Either a B.A or a B.S. (I'd recommend the BS) in econ is a good plan, but once again you need to ask yourself where you want to go with it. The truth is even if you are educated in a specific field you might find yourself doing something completely different 10 years down the road.

I was also thinking I want to get an MBA. So for this, would I have to get a bachelors degree before going to a school for my MBA? Not sure about that, please clarify. So if I do that, I would have to double major, which brings me to the bigger question:


There are 5 year MBA programs available. This isn't as common though as doing a 4 year bachelors and then a 2 year MBA program. You wouldn't need to double major, and it's not really necessary anyway. What I'd recommend (as opposed to what I did) is choose something different from business to get your bachelors in if you are seeking an MBA. Econ would work fine, but since you expressed an interest in education, I would actually recommend that. Work hard, get very good grades, and get into an MBA program (in 9/10 cases I personally wouldn't recommend going into the program right after finishing undergrad.). With the education background (or really any decent field, especially a science) and an MBA you should have decent job prospects after graduating.

I figured in addition the the MBA and the Economics major, for what I want to do with my life I want knowledge in education and political sciences. Would it be okay to have 2 majors AND 2 minors, or would that just be too much?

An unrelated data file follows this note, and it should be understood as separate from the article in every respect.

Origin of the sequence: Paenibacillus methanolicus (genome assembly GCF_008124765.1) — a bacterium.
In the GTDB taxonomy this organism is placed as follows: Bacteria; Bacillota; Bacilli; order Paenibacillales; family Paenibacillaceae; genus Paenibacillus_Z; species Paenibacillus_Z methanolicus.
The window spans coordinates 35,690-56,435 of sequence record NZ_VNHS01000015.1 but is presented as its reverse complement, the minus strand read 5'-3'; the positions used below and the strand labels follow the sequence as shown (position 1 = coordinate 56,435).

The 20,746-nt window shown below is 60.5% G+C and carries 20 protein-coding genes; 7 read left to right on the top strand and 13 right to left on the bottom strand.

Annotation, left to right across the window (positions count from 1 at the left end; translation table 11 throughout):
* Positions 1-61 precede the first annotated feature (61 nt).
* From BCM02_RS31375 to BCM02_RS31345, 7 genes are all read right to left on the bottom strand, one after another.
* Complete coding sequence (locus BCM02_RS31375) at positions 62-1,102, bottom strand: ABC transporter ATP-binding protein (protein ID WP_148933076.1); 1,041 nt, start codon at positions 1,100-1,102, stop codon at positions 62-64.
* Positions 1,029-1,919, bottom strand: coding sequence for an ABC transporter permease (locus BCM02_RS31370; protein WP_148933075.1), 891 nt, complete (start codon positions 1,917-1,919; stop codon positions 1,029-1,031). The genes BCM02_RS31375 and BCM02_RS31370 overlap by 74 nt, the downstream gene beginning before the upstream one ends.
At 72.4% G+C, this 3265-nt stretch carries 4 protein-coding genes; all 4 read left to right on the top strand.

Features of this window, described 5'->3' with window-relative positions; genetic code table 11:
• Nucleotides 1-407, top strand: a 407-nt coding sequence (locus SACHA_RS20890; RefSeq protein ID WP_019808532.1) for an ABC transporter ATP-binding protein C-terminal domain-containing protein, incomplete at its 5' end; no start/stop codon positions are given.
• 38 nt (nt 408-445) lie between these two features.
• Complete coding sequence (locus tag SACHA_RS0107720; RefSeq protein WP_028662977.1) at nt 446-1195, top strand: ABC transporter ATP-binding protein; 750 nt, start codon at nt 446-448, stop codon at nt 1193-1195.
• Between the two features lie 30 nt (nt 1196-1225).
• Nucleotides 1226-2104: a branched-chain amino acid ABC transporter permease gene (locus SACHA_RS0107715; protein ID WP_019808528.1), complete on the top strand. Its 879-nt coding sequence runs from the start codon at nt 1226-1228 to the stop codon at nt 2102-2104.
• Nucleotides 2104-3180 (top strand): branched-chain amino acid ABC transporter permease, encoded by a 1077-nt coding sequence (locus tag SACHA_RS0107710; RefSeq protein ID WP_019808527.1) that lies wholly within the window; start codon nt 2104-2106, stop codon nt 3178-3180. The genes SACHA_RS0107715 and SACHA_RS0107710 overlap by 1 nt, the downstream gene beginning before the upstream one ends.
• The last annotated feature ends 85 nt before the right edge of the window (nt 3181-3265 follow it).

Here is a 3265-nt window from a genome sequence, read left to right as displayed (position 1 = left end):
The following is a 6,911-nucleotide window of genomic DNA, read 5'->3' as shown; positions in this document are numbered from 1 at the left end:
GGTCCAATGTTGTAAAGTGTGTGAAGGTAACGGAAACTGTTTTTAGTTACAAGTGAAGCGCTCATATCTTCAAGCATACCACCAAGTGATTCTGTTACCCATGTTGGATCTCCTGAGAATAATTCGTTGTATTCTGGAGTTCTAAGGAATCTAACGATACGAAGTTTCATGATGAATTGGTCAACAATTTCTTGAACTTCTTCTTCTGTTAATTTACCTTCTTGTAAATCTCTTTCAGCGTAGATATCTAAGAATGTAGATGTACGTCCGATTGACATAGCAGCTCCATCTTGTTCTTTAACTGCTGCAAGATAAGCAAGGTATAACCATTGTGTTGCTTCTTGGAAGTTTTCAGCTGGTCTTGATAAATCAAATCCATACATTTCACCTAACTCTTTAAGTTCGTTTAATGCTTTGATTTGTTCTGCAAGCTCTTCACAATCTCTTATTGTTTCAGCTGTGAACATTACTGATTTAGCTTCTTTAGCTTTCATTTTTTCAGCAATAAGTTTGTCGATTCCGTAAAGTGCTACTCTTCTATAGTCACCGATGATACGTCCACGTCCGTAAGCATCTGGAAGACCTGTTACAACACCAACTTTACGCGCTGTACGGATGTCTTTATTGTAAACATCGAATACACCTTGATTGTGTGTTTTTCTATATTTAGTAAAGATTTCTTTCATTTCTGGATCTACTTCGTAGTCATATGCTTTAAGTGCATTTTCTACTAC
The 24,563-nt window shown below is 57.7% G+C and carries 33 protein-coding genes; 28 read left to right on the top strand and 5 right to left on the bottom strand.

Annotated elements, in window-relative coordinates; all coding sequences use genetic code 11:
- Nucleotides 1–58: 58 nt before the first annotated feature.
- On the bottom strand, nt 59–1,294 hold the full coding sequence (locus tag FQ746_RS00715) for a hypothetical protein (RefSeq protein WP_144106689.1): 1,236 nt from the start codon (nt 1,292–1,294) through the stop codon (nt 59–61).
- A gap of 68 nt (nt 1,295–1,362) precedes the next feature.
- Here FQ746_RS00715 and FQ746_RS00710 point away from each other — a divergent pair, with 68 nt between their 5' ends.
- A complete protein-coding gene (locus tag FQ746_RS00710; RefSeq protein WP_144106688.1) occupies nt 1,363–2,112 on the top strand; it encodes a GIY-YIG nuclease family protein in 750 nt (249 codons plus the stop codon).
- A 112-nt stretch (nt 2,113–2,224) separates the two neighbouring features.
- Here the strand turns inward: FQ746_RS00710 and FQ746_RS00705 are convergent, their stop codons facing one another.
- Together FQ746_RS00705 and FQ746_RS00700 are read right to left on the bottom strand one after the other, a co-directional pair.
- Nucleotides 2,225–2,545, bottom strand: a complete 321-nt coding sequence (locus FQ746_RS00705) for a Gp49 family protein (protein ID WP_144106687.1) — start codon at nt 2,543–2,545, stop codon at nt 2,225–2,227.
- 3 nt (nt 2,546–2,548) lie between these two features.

I personally don't think it's necessary, but it doesn't hurt. As I said above, consider choosing a non-business related field to get your degree in (be prepared to actually work in that field) and then go for the MBA. Minor in whatever other field interests you.

So to sum up my questions:

Is 2 majors and 2 minors too much?

Depends on the person. The question should be focused on what the goal is though.

Does an MBA program require a bachelors degree in BA?

No. But it doesn't hurt in the sense that you will be more familiar with the courses (although the focus is different). On the other hand, there is value in specifically getting an undergrad degree in a different field. Having both by double majoring is worth considering.

Thanks "homeslices."
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YYW
Posts: 36,243
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7/4/2013 11:32:12 AM
Posted: 3 years ago
At 6/30/2013 9:02:20 PM, Homeslice wrote:
Hi all. Im in HS and im beginning to think about college! Damnit! Well I was just thinking about what I want to do with my life. I figured I wanted to go to college for 4 topics:

-Bussiness (Good)
-Education (Good if teaching is something you enjoy)
-Economics (Good if you want to pursue a graduate degree in something related to it, but not employable on its own)
-Politcal Sciences (avoid this)

I dont really have a good idea of a lot of this yet, just looking ahead into the (distant?) future, hoping to figure out a little more of what I want to do in college.

I want to major in Economics, because im pretty sure (Not positive though, let me know if im wrong here!), that this is safest bet for landing a job out of college and getting a high paying job. Economics isnt exactly something I want to be doing my whole life, but It will certainly be useful in whatever I decide to do.